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Change Management for Teams

Leading Your Team Down the Path of Acceptance

Let’s face it, change is really hard on employees. For your teams, it is even harder. We are now working in a new dynamic – full teams are working from home and we are utilizing online programs to continue functioning as teams.  This is a difficult change in good circumstances but with the conditions surrounding us, even harder to adapt to.

When we are asked to take on any new responsibility or adopt a new behavior, we have to work twice as hard to take on those new actions and make them our routine behavior. Consider the infamous New Year’s Resolutions. How many of these resolutions truly become part of our behavior for the full year and not just a few weeks of change? Go to a fitness facility in January and then compare it to the crowd you see in March. It’s remarkable how quiet the gym will become. Without a very strong motivation to change our behavior, we will naturally fall back into old patterns. What do you do to help your teams adopt new process behaviors if they are against it?

Listen to Your Team

For me, the key comes in listening – true active listening. Active listening is a requirement for high workforce engagement and a high performing team. Ask open-ended, powerful questions to truly understand their concerns.

  • What are their reasons for holding back on this change?
  • Why do they feel this change won’t be good for them?
  • What makes them uncomfortable in adopting a new process?
  • What is it about the old process that is better in their eyes?
  • What do they need from you to adopt this change more easily?

Be Empathetic

Active listening includes powerful questions, paraphrasing for understanding, and most importantly empathy. Empathy plays a huge role in building strong, trusting relationships. It is critical that you empathize with their fear of change, their fear of the future and their overall discomfort. Keep in mind that defensive reactions to their comments will create distrust and a lock down of communication. Be very careful not to react in a defensive way to their comments and feelings.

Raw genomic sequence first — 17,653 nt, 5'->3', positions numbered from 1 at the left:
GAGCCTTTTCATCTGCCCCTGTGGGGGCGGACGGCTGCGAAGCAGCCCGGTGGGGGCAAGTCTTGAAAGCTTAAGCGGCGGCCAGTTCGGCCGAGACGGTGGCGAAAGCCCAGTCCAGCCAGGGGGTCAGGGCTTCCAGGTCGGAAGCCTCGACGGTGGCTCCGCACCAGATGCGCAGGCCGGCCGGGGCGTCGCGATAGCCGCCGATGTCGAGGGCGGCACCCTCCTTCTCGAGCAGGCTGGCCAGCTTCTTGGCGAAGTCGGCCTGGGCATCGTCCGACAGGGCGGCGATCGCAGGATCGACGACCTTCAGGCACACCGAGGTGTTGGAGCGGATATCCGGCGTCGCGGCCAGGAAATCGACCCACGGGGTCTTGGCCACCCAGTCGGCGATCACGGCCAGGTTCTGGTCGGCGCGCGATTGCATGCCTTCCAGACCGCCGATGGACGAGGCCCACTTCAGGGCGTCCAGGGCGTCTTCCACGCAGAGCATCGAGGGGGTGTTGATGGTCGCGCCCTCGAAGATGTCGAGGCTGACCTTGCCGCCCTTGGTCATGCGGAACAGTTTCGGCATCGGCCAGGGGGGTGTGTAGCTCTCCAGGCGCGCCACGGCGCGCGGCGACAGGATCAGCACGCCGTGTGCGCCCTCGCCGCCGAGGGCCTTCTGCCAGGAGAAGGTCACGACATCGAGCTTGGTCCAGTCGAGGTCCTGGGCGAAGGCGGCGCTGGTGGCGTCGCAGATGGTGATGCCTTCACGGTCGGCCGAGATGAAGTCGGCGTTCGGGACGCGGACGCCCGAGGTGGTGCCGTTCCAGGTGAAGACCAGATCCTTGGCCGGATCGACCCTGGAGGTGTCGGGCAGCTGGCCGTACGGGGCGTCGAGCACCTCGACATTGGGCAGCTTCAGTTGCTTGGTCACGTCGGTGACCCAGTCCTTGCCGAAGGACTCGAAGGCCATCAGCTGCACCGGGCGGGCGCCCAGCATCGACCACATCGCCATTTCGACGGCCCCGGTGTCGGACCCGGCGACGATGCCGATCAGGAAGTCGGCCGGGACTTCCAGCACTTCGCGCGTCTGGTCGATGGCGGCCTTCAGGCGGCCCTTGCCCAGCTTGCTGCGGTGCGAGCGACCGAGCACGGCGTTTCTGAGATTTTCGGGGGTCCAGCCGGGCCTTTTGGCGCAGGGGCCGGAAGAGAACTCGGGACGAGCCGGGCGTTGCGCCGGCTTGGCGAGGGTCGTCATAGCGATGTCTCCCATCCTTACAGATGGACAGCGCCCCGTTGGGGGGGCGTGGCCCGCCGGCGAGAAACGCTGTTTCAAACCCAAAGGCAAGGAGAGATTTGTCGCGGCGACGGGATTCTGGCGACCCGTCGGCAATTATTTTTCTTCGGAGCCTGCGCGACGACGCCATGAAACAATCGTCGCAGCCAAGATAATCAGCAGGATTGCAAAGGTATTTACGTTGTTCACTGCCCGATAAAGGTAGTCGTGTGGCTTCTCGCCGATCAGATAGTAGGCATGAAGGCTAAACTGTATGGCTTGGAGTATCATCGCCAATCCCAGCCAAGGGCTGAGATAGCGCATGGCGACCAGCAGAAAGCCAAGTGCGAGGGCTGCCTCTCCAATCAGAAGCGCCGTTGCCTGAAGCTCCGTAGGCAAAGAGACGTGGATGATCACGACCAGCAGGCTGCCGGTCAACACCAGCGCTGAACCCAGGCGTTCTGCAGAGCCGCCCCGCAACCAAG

Communicate Clearly

Once you are certain you have full understanding, you can begin to discuss the issues the team has brought to light. Have they mentioned concerns that are easily remedied? Can you explain the value to your team in adopting this process? Can you share the strengths of the new process readily? Better yet, can you ask the team to identify ways in which this new process will/could be of benefit?  If you have difficulty communicating these pieces to your team, be sure to involve an expert/coach to help. Clear, concise communication will be critical at this point in time.

Build a Plan of Action

Follow your discussion by working to build a plan of action together. What action will your team commit to take to adopt this process? What education, training or support services do they need to adjust their mindsets?

Commit to Work Together

Ask for a commitment from your team and make your own commitment to the team. How will you best support them to adopt this change? What will you do ensure their success using this process? What will you do to remove any roadblocks and barriers to their success? Your commitment will help your team feel supported and more engaged in the new process.


  • Listen – actively, often and with empathy
  • Question – powerfully, without defensiveness
  • Paraphrase – find clear understanding of your team’s feelings
  • Discuss together – clarify misconceptions, clearly articulate value
  • Enact – make an action plan together including commitment from the team and from you
  • Continue this cycle – active listening, powerful questions, clear communication, and take action.

Your team will thrive on the support they are receiving and you will see great results!